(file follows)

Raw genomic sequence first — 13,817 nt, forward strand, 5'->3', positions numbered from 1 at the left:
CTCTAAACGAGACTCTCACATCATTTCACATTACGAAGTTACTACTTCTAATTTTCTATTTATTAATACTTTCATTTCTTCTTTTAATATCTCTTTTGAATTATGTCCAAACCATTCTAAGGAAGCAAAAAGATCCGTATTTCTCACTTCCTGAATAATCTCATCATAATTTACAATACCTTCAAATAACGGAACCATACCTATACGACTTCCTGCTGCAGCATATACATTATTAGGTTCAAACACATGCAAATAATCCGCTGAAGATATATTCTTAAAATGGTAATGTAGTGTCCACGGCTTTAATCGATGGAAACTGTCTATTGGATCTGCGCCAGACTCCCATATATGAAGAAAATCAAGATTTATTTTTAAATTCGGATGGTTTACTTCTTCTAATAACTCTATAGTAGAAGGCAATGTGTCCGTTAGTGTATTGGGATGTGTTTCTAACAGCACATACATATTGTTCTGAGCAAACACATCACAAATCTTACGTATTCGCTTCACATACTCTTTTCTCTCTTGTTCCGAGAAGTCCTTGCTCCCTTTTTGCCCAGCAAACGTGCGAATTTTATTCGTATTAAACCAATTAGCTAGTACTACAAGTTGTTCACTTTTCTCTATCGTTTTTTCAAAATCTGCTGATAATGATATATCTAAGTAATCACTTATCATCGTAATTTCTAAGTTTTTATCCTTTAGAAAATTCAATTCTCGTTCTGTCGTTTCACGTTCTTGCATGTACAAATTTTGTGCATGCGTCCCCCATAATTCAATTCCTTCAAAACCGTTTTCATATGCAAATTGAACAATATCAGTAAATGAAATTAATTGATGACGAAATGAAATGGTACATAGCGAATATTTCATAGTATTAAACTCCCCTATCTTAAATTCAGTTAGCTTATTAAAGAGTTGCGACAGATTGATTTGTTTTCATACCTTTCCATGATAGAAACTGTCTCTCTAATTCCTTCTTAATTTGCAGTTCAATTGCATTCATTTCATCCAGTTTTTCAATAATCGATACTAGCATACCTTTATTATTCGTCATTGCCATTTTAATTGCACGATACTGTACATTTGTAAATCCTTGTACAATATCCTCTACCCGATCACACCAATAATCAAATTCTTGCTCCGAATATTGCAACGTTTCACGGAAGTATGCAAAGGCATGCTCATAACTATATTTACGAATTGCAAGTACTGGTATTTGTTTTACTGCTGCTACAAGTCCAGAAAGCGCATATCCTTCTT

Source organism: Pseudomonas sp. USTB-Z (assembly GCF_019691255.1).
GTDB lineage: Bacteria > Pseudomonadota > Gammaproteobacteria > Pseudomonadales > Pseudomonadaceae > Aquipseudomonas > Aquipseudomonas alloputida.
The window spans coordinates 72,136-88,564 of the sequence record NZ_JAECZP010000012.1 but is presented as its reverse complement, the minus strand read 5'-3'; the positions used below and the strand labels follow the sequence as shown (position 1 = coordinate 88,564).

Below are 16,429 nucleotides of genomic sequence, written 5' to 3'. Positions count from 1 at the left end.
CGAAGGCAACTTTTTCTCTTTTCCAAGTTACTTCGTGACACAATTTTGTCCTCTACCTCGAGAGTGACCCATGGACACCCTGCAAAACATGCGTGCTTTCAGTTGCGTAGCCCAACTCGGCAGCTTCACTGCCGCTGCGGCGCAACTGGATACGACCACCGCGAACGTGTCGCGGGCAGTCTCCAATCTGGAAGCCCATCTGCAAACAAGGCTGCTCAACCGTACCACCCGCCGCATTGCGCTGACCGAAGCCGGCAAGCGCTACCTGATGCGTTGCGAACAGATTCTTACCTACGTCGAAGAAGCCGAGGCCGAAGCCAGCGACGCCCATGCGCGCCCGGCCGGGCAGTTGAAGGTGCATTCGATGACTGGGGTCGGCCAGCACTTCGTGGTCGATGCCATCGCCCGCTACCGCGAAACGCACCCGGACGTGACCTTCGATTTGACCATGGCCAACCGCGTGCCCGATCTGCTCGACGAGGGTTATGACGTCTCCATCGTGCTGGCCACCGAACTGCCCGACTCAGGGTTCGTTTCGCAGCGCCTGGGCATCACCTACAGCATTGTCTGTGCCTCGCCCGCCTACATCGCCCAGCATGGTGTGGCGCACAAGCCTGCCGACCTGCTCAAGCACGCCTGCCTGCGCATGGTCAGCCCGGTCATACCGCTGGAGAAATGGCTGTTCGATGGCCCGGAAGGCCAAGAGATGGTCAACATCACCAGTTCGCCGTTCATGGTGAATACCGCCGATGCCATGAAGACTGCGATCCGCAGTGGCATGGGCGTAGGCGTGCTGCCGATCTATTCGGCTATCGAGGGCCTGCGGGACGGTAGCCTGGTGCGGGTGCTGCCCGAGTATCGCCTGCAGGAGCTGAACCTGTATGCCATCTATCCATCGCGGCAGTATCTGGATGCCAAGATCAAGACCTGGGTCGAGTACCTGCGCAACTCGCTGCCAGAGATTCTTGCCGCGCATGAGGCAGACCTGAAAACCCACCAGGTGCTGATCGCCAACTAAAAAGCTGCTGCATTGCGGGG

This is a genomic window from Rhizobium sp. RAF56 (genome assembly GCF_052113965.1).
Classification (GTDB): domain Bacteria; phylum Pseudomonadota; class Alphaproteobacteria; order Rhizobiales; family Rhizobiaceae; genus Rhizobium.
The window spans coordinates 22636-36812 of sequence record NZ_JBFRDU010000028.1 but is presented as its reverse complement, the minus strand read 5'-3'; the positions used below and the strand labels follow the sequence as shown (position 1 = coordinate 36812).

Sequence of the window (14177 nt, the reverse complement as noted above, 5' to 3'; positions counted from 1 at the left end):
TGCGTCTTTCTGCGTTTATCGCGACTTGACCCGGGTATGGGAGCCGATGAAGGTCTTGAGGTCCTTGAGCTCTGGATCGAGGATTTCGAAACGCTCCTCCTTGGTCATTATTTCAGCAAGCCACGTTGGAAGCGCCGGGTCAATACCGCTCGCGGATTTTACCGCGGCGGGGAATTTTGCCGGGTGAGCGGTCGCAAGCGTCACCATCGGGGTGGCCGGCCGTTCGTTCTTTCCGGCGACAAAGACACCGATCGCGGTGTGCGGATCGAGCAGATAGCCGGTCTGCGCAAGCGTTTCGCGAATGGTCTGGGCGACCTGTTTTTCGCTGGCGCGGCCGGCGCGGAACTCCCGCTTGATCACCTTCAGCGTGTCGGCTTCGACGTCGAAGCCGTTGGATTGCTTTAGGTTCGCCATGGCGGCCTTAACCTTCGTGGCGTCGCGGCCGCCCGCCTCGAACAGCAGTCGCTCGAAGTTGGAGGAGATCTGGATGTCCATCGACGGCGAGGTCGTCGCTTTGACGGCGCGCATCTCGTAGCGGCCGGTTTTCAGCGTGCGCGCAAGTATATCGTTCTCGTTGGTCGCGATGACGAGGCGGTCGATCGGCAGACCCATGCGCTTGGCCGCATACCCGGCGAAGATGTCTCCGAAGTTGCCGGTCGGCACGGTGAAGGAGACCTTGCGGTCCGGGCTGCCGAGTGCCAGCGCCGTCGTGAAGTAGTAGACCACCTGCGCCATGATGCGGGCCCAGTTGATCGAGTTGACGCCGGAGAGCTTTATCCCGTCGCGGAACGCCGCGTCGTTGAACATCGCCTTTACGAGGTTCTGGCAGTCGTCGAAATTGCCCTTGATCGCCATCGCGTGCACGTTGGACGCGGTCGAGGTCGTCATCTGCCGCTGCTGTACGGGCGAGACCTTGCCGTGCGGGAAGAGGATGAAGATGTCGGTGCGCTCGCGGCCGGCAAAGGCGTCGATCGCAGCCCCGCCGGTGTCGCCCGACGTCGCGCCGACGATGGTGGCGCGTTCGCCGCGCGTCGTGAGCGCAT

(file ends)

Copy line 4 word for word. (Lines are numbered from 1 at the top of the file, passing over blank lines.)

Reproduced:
GTDB lineage: Bacteria > Pseudomonadota > Gammaproteobacteria > Pseudomonadales > Pseudomonadaceae > Aquipseudomonas > Aquipseudomonas alloputida.